In the packed news agenda of the past week – from Theresa May’s visit to Africa to seek potential trade partners, growing concerns about the prospect of ‘no deal’ Brexit and now the suspects in the Salisbury poisoning being identified as two Russian military intelligence agents – it would have been easy to miss a development across the Channel that may nevertheless have significant implications for the UK.
Last week saw French President Emmanuel Macron call for a collective European Union defence mechanism; a position outlined in more detail a few days later by Florence Parly, the French Army Minister, in a speech I attended at the Sciences Po University in Paris.
The move follows both Donald Trump’s repeated criticisms of Nato and the European Parliament adopting a new programme to “scale up” the EU’s defence capabilities, in terms of both researching and acquiring military equipment and technologies.
But what do a no deal Brexit, the EU’s defence initiatives, and President Macron’s repeated push for a continental version of Nato point towards? Quite simply, the UK risking a military alliance limbo in case of a no deal Brexit. Let me elaborate.
The UK has long played a key role in both European and transatlantic defence. Albeit opposing deeper political integration, the UK, jointly with France, signed the St Malo declaration in 1998, calling for an operational EU force capable of autonomous action. The move, aimed at increasing EU’s defence autonomy, was also among the first concrete policies of the EU’s Common Foreign and Security Policy initiative that followed the Treaty of Amsterdam.
In terms of Nato, the transatlantic defence alliance founded in 1949 as a collective defence mechanism against the Soviet Union, the UK was the essential transatlantic bridge. British Prime Ministers and Foreign Secretaries committed their diplomatic skills towards finding a common ground between the transatlantic allies that the EU and the US once indubitably were.
However, in the past two years, a completely new reality has set in. The British public voted to leave the European Union and the United States elected a president who has advanced a series of policies which are incompatible with the post-war world order.
The combination of the two will, aside from other effects, also likely impact upon Britain’s security and her place in the global military theatre – through losing the EU as an ally and through being unable to rely on Nato.
First, the UK will lose its influence over the EU defence policy and simultaneously its closest allies (speaking both politically and geographically). Michel Barnier has, since the triggering of Article 50, stressed that in a no-deal scenario, the UK will lose its access to Europol databases and any defence cooperation will be based on agreements rather than treaties. Equally, Britain will likely be denied entry into common EU defence projects.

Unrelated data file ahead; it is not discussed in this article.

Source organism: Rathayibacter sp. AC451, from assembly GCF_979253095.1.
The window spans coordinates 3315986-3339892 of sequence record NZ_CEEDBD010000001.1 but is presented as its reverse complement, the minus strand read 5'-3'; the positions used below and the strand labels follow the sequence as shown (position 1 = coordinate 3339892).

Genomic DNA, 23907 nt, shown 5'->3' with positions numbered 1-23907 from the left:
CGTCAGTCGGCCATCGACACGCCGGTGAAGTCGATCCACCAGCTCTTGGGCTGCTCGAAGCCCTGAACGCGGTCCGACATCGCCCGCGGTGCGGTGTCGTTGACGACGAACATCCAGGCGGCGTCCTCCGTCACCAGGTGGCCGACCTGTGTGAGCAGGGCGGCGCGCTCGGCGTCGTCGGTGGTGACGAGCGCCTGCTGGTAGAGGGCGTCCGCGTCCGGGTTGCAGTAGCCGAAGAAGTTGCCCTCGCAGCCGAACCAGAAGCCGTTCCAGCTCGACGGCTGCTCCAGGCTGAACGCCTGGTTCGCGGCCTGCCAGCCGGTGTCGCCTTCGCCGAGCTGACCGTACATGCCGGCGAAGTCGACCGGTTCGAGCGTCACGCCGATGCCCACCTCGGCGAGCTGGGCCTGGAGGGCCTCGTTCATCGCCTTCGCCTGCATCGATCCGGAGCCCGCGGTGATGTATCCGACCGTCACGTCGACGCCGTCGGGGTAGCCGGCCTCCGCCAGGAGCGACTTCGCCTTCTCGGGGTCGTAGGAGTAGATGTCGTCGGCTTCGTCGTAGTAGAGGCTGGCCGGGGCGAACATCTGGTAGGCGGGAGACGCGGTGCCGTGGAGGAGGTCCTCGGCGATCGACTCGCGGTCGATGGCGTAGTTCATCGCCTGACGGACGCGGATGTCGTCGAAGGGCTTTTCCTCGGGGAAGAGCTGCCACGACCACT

The UK has already seen the EU’s contribution towards its universities decrease and it was made clear that the UK will not be involved in the EU’s satellite programme. I believe it is only a matter of time until we see the EU reject the UK’s access to its defence initiatives.
Moreover, after Brexit takes effect next March, the policy of solidarity advanced by the EU will extend to the UK to a much smaller extent than if Britain was still a member. There goes ally number one.
Secondly, the UK may soon not be able to rely on Nato as a framework for military co-operation. While many remain optimistic about Nato’s role, the signs - Macron’s overtures to his EU counterparts and Trump’s isolationism - are telling. The EU no longer trusts Nato when the biggest partner therein refuses to commit to collective defence. And the UK should no longer trust Nato, either. There goes ally number two.
Of course the UK will be able to join European defence initiatives under bilateral EU-UK agreements, but these cannot be thought of as equivalent to a collective defence mechanism like the one Macron seeks to establish. After all, the UK has already joined France and seven other EU member states under a European Intervention Initiative. However, according to UK officials, the EII is more concerned with policy co-ordination for events such as natural disasters and perhaps the operation of a small military contingent, but is definitely not aimed at creating any kind of new and substantial force.
Others will say that the UK can find military allies within the Commonwealth, but this would again be wishful thinking – not least because the largest of these potential partners, India, has military ties with Russia and uses Russian military technology.
Let’s hope Brexit Secretary Dominic Raab will manage to deliver a post-Brexit deal that will allow the UK to retain her global military influence and her military alliances.
Samuel Ribansky is a politics graduate from the University of Sheffield and a Master of Public Policy candidate at the Sciences Po University in Paris.